The AUTO_INCREMENT modifier, which is only available for numeric fields, indicates that MySQL should automatically generate a number for that field (by incrementing the previous value by 1).

You can alter a table definition with the ALTER TABLE command, which looks like this:


ALTER TABLE <table_name> ADD <new_field_name> <new_field_type>

or, if you simply want to modify an existing column


ALTER TABLE <table_name> MODIFY <old_field_name> <new_field_type>
<modifiers>

And just as you can create a table, you can delete a table with the DROP TABLE command; it looks like this:
DROP TABLE <table_name>

For example,


mysql> DROP TABLE members;
Query OK, 0 rows affected (0.00 sec)

This will immediately wipe out the specified table, together with all the data it contains – so use it with care!{mospagebreak title=Garbage In, Garbage Out} Once you’ve created a table, it’s time to begin entering data into it – and the SQL command to accomplish this is the INSERT command. The syntax of the INSERT command is as follows:
INSERT into <table_name (field_name_1, field_name2, field_name_n) VALUES
(value_1, value_2, value_n)

Here’s an example:


mysql> INSERT INTO members (member_id, fname, lname, tel, email) VALUES
(NULL,
John’, ‘Doe’, ’1234567′, ‘jdoe@somewhere.com’);
Query OK, 1 row affected (0.06 sec)

I could also use the abbreviated form of the INSERT statement, in which field names are left unspecified.


mysql> INSERT INTO members VALUES (NULL,
John’, ‘Doe’, ’1234567′, ‘jdoe@somewhere.com’);
Query OK, 1 row affected (0.06 sec)



The flip side: by specifying field names in the INSERT statement, I have the flexibility of inserting values in any order I please. The statements below are equivalent.


mysql> INSERT INTO members (member_id, fname, lname, tel, email) VALUES
(NULL,
John’, ‘Doe’, ’1234567′, ‘jdoe@somewhere.com’);
Query OK, 1 row affected (0.06 sec)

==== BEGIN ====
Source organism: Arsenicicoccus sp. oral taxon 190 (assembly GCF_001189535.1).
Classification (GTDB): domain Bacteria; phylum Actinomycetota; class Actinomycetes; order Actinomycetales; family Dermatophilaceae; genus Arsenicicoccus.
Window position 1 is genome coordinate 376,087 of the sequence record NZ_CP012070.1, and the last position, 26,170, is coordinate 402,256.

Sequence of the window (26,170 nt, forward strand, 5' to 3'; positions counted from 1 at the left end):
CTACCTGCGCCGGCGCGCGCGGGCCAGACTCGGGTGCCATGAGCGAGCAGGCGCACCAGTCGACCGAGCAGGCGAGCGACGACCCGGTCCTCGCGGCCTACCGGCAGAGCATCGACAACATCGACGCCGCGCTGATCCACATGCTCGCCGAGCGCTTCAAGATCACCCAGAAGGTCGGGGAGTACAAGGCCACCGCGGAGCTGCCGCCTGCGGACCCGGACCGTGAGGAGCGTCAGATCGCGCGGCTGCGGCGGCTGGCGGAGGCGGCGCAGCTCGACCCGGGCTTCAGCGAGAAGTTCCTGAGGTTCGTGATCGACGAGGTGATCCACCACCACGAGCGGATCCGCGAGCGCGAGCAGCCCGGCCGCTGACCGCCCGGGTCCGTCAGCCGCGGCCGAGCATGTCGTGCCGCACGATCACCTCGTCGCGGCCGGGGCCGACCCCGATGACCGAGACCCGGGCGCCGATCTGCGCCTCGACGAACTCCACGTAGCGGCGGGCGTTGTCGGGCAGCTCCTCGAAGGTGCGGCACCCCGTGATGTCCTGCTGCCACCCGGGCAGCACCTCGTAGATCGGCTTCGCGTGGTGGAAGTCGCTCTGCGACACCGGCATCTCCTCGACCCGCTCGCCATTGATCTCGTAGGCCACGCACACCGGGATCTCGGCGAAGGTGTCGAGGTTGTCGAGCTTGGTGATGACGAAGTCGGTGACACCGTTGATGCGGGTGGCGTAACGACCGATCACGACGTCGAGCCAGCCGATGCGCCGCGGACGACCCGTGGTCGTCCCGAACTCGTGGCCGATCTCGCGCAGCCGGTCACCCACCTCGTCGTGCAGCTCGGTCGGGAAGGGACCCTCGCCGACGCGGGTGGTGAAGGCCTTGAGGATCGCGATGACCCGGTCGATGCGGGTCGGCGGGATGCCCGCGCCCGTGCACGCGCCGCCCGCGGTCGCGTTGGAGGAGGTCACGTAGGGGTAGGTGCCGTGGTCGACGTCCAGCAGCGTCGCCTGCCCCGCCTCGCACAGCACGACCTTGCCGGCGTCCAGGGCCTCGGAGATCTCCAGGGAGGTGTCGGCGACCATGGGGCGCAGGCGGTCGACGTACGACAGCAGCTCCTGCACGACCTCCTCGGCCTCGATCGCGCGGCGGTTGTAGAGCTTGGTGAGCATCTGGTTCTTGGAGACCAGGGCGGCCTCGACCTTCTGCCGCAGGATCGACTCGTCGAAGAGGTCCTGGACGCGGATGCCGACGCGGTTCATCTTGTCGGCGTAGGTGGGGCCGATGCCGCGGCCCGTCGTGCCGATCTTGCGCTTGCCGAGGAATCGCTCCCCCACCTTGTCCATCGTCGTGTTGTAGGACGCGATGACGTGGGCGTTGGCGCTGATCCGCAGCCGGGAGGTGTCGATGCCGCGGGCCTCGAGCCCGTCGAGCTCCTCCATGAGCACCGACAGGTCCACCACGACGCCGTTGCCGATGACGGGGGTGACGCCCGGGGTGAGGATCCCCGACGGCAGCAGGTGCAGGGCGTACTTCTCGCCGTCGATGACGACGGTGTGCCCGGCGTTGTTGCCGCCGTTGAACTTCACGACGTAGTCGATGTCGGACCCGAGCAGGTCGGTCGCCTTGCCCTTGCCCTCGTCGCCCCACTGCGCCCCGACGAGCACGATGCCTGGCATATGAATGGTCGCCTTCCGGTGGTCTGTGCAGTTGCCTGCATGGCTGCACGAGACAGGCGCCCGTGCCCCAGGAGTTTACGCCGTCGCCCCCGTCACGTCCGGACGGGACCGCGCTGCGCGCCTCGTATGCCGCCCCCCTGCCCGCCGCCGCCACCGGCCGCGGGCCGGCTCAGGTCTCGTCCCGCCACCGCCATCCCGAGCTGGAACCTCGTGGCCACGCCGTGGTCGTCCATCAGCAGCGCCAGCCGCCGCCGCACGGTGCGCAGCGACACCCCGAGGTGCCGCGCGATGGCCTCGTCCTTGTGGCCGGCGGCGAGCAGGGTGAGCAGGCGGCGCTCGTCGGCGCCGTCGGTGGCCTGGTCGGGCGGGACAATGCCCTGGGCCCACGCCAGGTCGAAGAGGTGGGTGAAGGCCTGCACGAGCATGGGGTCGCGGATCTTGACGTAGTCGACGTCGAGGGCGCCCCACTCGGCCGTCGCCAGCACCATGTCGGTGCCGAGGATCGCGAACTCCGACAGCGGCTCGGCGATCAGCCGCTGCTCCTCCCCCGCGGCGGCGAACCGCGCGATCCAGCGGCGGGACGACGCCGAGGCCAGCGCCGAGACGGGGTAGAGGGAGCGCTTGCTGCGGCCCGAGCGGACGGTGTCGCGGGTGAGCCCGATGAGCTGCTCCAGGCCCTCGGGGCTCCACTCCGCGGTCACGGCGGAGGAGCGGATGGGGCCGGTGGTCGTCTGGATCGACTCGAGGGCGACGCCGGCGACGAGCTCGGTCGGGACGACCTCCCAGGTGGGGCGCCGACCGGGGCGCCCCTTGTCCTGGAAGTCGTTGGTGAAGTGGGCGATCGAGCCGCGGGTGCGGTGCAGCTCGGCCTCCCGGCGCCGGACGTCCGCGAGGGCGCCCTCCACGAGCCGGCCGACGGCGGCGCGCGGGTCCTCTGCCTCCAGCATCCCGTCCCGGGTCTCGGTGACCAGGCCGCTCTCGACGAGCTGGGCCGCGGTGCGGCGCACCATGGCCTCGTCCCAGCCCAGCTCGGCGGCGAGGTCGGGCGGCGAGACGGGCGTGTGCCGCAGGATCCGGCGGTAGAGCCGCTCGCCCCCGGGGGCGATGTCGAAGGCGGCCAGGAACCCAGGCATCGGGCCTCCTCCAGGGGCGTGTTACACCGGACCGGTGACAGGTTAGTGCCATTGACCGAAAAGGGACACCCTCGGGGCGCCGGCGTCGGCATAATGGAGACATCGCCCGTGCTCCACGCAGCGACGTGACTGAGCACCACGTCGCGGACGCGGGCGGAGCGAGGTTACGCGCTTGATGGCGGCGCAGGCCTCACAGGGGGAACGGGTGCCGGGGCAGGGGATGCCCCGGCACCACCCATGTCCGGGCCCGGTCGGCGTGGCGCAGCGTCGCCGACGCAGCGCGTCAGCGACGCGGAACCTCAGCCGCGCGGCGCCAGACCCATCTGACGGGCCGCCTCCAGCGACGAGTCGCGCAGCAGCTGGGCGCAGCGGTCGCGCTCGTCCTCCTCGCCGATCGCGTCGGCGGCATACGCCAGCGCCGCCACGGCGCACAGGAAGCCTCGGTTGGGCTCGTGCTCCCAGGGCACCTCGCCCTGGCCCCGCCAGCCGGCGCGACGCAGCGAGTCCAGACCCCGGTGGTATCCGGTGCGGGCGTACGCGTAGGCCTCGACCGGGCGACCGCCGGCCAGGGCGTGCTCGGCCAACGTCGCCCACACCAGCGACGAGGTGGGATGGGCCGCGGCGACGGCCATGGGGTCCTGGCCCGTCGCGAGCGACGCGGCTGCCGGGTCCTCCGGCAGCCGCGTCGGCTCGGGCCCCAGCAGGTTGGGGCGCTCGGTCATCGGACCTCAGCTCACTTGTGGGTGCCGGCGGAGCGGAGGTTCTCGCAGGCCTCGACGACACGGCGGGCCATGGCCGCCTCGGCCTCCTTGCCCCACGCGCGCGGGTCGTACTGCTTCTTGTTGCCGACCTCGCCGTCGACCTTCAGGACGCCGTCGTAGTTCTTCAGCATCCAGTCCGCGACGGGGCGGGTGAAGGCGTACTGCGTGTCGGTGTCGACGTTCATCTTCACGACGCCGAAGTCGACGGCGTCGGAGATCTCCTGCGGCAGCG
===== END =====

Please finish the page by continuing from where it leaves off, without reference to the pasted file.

mysql> INSERT INTO members (fname, lname, email, tel, member_id) VALUES
(‘John’, ‘Doe’, ‘jdoe@somewhere.com’, ’1234567′, NULL);
Query OK, 1 row affected (0.00 sec)

Fields which are not specified will automatically be set to their default values.{mospagebreak title=Termination With Extreme Prejudice} Just as you INSERT records into a table, you can also DELETE records with the DELETE command, which looks like this:


DELETE FROM <table_name>



For example, the command


mysql> DELETE FROM members;
Query OK, 0 rows affected (0.06 sec)

would delete all the records from the “members” table.

You can select a specific subset of rows to be deleted by adding the WHERE clause to the DELETE statement. The following example would only delete those records which had a member id of 16;


mysql> DELETE FROM members WHERE member_id = 16;
Query OK, 1 row affected (0.06 sec)

{mospagebreak title=Old Data For New} And finally, there’s an UPDATE command designed to help you change existing values in a table; it looks like this:
UPDATE <table_name> SET <field_name> = <new_value>

The above command would act on all values in the field <field_name>, changing them all to <new_value>. If you’d like to alter the value in a single field only, you can use the WHERE clause, as with the DELETE command.

Using this information, I could update John Doe’s email address in the table:


mysql> UPDATE members SET email = ‘john@somewhere.com’ WHERE member_id = 1;
Query OK, 1 row affected (0.00 sec)
Rows matched: 1  Changed: 1  Warnings: 0

You can alter multiple fields by separating them with commas.


mysql>  UPDATE members SET email = ‘john@somewhere.com’, lname = ‘Doe The
First
 WHERE member_id = 2;
Query OK, 1 row affected (0.05 sec)
Rows matched: 1  Changed: 1  Warnings: 0

And your table will now look something like this:


+———–+——-+—————+———+————————–+
| member_id | fname | lname         | tel     | email                    |
+———–+——-+—————+———+————————–+
|         1 | John  | Doe The First | 1234567 | john@somewhere.com       |
|         2 | Jane  | Doe           | 8373728 | jane@site.com            |
|         3 | Steve | Klingon       | 7449373 | steve@alien-race.com     |
|         4 | Santa | Claus         | 9999999 | santa@the-north-pole.com |
+———–+——-+—————+———+————————–+
4 rows in set (0.00 sec)

And that’s about it for the first part of this article. Next time, I’ll be showing you how to get your data out of the table with a variety of SELECT statements – so make sure you come back for that!